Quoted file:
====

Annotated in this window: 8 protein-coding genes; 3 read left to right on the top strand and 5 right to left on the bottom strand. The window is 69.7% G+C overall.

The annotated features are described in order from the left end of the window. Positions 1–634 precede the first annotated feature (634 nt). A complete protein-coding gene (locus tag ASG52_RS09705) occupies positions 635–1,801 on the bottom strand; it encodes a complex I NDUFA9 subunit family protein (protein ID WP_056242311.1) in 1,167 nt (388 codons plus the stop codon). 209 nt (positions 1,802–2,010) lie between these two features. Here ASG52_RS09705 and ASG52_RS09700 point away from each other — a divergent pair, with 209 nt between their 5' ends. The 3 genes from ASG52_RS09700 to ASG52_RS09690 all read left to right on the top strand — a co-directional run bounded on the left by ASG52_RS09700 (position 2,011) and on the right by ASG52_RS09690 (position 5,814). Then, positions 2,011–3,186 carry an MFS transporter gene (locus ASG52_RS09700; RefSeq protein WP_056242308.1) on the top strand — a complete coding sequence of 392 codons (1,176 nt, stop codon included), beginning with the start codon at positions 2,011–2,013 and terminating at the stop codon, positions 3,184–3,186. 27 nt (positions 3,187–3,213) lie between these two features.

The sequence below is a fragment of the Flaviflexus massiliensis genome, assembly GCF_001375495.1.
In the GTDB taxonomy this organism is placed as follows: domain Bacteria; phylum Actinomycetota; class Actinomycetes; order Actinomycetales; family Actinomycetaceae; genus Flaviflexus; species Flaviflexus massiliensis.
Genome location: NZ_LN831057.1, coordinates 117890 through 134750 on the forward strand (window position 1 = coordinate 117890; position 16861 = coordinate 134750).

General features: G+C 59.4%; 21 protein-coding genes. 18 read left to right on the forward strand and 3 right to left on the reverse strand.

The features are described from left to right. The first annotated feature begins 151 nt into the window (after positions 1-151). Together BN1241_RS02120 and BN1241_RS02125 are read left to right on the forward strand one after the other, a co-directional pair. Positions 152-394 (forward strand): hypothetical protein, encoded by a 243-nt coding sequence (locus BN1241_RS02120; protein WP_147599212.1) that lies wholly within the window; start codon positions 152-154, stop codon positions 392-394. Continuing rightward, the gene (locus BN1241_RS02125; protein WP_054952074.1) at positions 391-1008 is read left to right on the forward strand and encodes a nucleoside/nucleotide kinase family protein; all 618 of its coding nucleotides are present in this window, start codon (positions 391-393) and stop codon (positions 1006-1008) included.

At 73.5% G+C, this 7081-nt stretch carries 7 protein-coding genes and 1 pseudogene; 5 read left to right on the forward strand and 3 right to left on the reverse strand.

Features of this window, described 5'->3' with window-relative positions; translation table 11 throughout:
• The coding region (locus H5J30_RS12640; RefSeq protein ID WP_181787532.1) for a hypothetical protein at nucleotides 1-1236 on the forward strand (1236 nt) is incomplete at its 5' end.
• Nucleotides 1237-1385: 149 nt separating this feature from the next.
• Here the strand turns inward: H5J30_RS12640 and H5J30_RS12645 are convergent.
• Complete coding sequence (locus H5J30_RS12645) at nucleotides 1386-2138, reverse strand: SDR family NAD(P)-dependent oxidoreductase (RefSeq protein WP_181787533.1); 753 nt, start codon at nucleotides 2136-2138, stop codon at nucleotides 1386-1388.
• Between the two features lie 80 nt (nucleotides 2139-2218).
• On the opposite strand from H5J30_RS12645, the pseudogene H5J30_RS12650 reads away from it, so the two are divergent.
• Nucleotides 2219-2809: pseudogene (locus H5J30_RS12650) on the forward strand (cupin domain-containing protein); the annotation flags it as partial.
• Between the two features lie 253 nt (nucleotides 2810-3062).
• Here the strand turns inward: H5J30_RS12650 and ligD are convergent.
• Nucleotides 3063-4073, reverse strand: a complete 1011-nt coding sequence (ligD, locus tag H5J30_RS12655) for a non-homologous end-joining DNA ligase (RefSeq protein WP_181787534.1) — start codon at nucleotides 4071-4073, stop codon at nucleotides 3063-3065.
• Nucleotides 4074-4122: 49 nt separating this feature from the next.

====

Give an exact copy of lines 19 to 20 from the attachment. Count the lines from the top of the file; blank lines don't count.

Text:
• Nucleotides 3063-4073, reverse strand: a complete 1011-nt coding sequence (ligD, locus tag H5J30_RS12655) for a non-homologous end-joining DNA ligase (RefSeq protein WP_181787534.1) — start codon at nucleotides 4071-4073, stop codon at nucleotides 3063-3065.
• Nucleotides 4074-4122: 49 nt separating this feature from the next.